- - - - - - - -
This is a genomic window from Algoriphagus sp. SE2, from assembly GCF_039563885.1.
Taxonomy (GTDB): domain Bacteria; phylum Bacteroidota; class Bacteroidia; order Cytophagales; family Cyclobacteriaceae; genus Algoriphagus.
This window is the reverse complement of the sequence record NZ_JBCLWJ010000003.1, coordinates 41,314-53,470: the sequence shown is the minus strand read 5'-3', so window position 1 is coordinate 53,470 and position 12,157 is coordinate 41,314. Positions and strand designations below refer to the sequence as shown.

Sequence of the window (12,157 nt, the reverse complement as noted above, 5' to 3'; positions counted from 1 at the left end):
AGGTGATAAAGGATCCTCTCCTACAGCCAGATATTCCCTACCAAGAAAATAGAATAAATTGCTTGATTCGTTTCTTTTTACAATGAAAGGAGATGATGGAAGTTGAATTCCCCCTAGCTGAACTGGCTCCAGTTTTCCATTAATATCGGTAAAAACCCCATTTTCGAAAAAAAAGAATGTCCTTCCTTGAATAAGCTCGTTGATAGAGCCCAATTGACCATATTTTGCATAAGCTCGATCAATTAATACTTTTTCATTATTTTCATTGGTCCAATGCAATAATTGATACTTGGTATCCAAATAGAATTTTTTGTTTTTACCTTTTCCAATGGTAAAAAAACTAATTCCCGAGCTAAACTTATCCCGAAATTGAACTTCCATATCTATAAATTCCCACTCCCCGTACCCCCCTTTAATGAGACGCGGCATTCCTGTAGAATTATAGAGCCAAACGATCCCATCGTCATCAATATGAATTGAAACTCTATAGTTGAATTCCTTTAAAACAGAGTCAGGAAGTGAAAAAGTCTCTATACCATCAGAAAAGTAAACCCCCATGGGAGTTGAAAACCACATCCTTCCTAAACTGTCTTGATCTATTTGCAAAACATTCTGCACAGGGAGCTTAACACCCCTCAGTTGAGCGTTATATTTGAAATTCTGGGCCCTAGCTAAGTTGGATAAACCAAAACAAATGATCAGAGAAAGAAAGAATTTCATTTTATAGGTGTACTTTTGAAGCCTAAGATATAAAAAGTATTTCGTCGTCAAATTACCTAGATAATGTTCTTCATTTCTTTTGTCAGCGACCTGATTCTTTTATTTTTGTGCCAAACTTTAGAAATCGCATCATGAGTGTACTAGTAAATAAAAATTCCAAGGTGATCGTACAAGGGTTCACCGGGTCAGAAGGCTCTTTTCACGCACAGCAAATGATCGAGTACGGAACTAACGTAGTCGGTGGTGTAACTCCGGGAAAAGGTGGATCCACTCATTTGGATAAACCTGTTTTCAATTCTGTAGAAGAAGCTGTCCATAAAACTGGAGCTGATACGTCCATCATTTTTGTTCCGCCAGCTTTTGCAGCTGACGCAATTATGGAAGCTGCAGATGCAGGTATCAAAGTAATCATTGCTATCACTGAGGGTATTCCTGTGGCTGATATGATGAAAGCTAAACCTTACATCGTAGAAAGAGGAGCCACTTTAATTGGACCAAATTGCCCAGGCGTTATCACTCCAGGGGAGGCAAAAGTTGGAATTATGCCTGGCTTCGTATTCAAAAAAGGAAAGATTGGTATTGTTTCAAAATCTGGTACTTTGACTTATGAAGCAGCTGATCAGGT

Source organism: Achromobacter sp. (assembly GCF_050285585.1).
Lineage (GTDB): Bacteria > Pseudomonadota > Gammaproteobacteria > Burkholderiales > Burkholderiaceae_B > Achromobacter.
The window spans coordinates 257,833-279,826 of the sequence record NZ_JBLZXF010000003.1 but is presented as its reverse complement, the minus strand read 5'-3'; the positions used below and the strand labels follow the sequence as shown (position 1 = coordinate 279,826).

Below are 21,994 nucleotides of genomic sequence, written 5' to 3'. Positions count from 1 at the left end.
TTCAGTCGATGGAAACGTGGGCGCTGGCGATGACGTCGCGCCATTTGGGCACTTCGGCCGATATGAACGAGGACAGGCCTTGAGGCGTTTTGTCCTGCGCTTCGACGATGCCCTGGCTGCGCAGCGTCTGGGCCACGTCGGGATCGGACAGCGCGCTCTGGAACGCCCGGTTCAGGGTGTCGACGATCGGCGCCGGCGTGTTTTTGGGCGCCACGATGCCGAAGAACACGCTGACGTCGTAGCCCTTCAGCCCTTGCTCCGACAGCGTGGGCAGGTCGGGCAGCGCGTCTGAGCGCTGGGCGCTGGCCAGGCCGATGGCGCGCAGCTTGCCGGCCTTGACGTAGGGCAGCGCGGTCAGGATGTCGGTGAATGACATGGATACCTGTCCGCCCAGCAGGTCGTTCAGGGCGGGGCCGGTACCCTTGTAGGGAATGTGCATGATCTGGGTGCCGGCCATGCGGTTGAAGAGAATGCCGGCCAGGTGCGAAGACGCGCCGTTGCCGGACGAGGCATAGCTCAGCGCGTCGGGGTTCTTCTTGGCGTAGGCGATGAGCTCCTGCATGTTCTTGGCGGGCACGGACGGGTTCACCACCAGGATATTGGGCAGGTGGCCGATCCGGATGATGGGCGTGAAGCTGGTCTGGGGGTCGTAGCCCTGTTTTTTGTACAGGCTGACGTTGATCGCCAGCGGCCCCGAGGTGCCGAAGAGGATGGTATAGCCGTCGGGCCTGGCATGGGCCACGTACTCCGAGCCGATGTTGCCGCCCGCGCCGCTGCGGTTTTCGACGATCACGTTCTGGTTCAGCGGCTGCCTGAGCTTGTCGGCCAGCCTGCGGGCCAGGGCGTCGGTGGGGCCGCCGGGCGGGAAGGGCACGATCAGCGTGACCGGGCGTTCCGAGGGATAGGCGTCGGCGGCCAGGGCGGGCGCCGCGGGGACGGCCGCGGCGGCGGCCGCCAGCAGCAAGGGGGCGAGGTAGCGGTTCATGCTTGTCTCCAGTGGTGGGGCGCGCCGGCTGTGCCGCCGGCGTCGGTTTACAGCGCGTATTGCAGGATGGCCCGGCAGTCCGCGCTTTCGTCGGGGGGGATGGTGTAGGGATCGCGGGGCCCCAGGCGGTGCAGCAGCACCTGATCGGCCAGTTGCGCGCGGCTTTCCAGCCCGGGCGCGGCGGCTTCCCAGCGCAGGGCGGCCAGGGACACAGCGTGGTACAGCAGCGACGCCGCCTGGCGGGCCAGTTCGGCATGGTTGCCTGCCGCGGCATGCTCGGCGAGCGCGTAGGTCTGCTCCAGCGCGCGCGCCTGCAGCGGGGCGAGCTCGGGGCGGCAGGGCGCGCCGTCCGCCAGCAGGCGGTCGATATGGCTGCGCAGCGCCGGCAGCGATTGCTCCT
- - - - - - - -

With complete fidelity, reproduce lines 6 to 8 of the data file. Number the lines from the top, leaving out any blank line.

Source organism: Achromobacter sp. (assembly GCF_050285585.1).
Lineage (GTDB): Bacteria > Pseudomonadota > Gammaproteobacteria > Burkholderiales > Burkholderiaceae_B > Achromobacter.
The window spans coordinates 257,833-279,826 of the sequence record NZ_JBLZXF010000003.1 but is presented as its reverse complement, the minus strand read 5'-3'; the positions used below and the strand labels follow the sequence as shown (position 1 = coordinate 279,826).